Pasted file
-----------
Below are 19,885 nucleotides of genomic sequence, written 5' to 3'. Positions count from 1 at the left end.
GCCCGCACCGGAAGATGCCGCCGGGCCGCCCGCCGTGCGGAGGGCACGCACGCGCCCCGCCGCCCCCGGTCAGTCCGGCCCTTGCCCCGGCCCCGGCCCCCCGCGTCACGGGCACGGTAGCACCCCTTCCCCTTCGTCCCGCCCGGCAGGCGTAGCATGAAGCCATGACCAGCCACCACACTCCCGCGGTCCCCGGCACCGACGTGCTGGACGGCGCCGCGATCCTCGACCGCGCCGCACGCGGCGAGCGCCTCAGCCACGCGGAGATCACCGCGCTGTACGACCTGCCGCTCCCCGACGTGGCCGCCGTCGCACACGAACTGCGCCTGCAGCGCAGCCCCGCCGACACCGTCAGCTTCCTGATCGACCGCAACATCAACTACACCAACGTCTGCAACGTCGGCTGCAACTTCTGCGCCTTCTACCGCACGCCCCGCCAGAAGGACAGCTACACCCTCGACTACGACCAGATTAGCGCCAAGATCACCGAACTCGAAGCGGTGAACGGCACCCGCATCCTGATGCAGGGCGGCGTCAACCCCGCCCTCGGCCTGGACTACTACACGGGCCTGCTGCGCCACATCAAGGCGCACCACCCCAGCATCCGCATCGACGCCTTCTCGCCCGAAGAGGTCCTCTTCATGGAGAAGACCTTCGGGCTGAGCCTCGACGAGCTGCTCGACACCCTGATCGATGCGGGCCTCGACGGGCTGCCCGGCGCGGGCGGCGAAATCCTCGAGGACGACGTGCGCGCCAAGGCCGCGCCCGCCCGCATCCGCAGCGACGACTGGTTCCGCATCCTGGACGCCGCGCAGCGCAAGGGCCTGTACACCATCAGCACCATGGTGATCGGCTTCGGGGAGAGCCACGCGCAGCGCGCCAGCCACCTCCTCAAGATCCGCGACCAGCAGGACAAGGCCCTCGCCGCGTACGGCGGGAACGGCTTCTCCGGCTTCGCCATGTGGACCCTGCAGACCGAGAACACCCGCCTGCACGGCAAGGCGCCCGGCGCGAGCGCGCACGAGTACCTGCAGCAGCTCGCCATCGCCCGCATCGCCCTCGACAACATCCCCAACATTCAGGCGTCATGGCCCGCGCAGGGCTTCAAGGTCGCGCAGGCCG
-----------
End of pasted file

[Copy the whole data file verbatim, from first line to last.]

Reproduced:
Below are 19,885 nucleotides of genomic sequence, written 5' to 3'. Positions count from 1 at the left end.
GCCCGCACCGGAAGATGCCGCCGGGCCGCCCGCCGTGCGGAGGGCACGCACGCGCCCCGCCGCCCCCGGTCAGTCCGGCCCTTGCCCCGGCCCCGGCCCCCCGCGTCACGGGCACGGTAGCACCCCTTCCCCTTCGTCCCGCCCGGCAGGCGTAGCATGAAGCCATGACCAGCCACCACACTCCCGCGGTCCCCGGCACCGACGTGCTGGACGGCGCCGCGATCCTCGACCGCGCCGCACGCGGCGAGCGCCTCAGCCACGCGGAGATCACCGCGCTGTACGACCTGCCGCTCCCCGACGTGGCCGCCGTCGCACACGAACTGCGCCTGCAGCGCAGCCCCGCCGACACCGTCAGCTTCCTGATCGACCGCAACATCAACTACACCAACGTCTGCAACGTCGGCTGCAACTTCTGCGCCTTCTACCGCACGCCCCGCCAGAAGGACAGCTACACCCTCGACTACGACCAGATTAGCGCCAAGATCACCGAACTCGAAGCGGTGAACGGCACCCGCATCCTGATGCAGGGCGGCGTCAACCCCGCCCTCGGCCTGGACTACTACACGGGCCTGCTGCGCCACATCAAGGCGCACCACCCCAGCATCCGCATCGACGCCTTCTCGCCCGAAGAGGTCCTCTTCATGGAGAAGACCTTCGGGCTGAGCCTCGACGAGCTGCTCGACACCCTGATCGATGCGGGCCTCGACGGGCTGCCCGGCGCGGGCGGCGAAATCCTCGAGGACGACGTGCGCGCCAAGGCCGCGCCCGCCCGCATCCGCAGCGACGACTGGTTCCGCATCCTGGACGCCGCGCAGCGCAAGGGCCTGTACACCATCAGCACCATGGTGATCGGCTTCGGGGAGAGCCACGCGCAGCGCGCCAGCCACCTCCTCAAGATCCGCGACCAGCAGGACAAGGCCCTCGCCGCGTACGGCGGGAACGGCTTCTCCGGCTTCGCCATGTGGACCCTGCAGACCGAGAACACCCGCCTGCACGGCAAGGCGCCCGGCGCGAGCGCGCACGAGTACCTGCAGCAGCTCGCCATCGCCCGCATCGCCCTCGACAACATCCCCAACATTCAGGCGTCATGGCCCGCGCAGGGCTTCAAGGTCGCGCAGGCCG